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Reviews > Eye Protection > Sun Glasses > Tifosi Optics Q3 Sunglasses > Test Report by Roger Caffin
|Initial Report 16-October-2007|
|Weight:||63 kg (139 lb)|
|Height:||167 cm (67")|
|Email address:||r dot [surname] at acm dot org|
I started bushwalking at 14 and took up rock climbing at University with the girl who became my wife and my permanent walking partner. Ski touring and canyoning followed. Winter and summer, we prefer long hard trips by ourselves: about a week in Australia, up to two months in Europe/UK. We prefer fast and light in unfrequented trackless country. We would be out walking and skiing for at least three months a year. We have now moved to lightweight gear, much to our backs' relief. I designed and made much of our lightweight gear myself.
I am also the maintainer of the Australian aus.bushwalking FAQ web site www.bushwalking.org.au/FAQ/.
|Year of manufacture:||assumed 2007|
|Country of manufacture:||China|
|Packaged size 1 :||165 x 80 x 60 mm (6.5 x 3.1 x 2.4")|
|Listed weight 2:||24 g (0.85 oz)|
|Actual weight (full kit):||122 g (4.3 oz)|
|Actual weight (glasses and bag):||34 g (1.2 oz)|
|Actual weight (glasses):||23 g (0.81 oz)|
|Actual weight (pair lenses):||7 g (0.25 oz)|
|Actual weight (pr lenses in carry sleeve):||13 g (0.46 oz)|
1: Dimensions of hard case
2: While not explicitly stated, this obviously refers to the glasses only
Sunglasses are, well, sunglasses. Two eye covers, something to hold them on the bridge of the nose, and two long arms to hook around ears to hold the lot on the face. I guess it is hard to create something really new in this field.
Anyhow, apart from the picture shown above (courtesy Tifosi Optics) and the Product Claims, the Tifosi web site does not say a real lot more. They do supply the frame in any one of four different colours: Pearl White, Metallic Silver, Metallic Blue and Matt Black. And with the frame the customer gets four different sets of lenses: clear, AC red, yellow and smoke.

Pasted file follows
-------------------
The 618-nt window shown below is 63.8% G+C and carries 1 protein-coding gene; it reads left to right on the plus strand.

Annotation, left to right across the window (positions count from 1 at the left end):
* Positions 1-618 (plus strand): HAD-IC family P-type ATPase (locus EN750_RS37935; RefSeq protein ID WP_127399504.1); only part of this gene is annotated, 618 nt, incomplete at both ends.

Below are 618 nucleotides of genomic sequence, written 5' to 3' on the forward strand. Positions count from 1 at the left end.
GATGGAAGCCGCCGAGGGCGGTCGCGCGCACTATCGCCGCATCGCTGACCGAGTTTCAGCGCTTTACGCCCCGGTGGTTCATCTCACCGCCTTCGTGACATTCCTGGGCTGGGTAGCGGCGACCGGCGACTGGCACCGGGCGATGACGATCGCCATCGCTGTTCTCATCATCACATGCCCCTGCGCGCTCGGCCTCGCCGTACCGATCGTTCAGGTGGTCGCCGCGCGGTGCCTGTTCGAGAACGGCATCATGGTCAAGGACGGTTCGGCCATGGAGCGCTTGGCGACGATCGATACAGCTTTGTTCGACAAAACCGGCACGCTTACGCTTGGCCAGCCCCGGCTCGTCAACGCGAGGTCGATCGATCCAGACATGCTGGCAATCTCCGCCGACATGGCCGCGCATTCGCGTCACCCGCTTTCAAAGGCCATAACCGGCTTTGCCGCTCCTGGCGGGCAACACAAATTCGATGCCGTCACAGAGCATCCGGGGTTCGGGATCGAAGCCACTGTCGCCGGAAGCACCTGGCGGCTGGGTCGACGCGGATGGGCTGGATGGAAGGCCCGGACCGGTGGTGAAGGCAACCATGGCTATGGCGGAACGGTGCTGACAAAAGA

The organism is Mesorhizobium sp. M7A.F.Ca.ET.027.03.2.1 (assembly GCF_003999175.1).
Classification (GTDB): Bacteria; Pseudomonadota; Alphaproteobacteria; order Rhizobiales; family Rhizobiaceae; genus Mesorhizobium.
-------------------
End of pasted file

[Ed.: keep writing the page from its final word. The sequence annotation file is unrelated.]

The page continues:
What is not entirely obvious from the web site is that the glasses come as a bit of a kit. Included in the kit are the following:
The hard case is immense! Granted it is not that heavy, but it would take up a lot of volume in a pack. However, there is a soft draw-string bag which can be used to give some protection against dirt and scratches to the glasses. I suspect I will be using this. It does not protect the glasses from being squashed though: a sad fate which befell my last pair. The bag is made of microfibre cloth and is recommended for cleaning the lenses as well.
The whole lot came in a snug cardboard box with a small slip of paper bearing instructions. The instructions just cover how to change the lenses: how to best pop a lens out of the frame and how to put one back in. Well, this is probably all the instructions one needs for a pair of sunglasses, but the inclusion seems to me a very good idea. I was wondering how to change the lenses without damaging something before I found the slip of paper.
Something I noticed at the start are the pairs of holes at the corners of the lenses. These holes, or slots, are visible in the previous photo at the outer corners. I suspect that these holes are meant to provide the ventilation referred to in the Product Claims. At this stage I can't see the holes as being more than a gimmick: there is plenty of air space around the edge of the frame. We shall see.
The hinges on the glasses also attracted my attention. Many glasses have fairly weak hinges, but these seem rather more rugged than most. In addition to having the usual pin through the hinge, it seems the frame locks in the open position. This is hard to describe, but the photo here shows the interlocking parts on the arm and the body at the hinge. I will be interested in seeing whether this works in the field.
Particular Points of Interest
Most of my Field Testing will be done on walking trips of course, but I will also be wearing the sunglasses at home while working outside on the farm in the middle of the day.
Things I will be looking at and reporting on include the following:
Field Report 8-January-2008
The simplest test conditions were driving around, especially driving to and from a walking trip, and walking around outside. These test periods were of short duration - rarely more than an hour or two, but there were plenty of them. But of course, there were also many proper 'field tests'.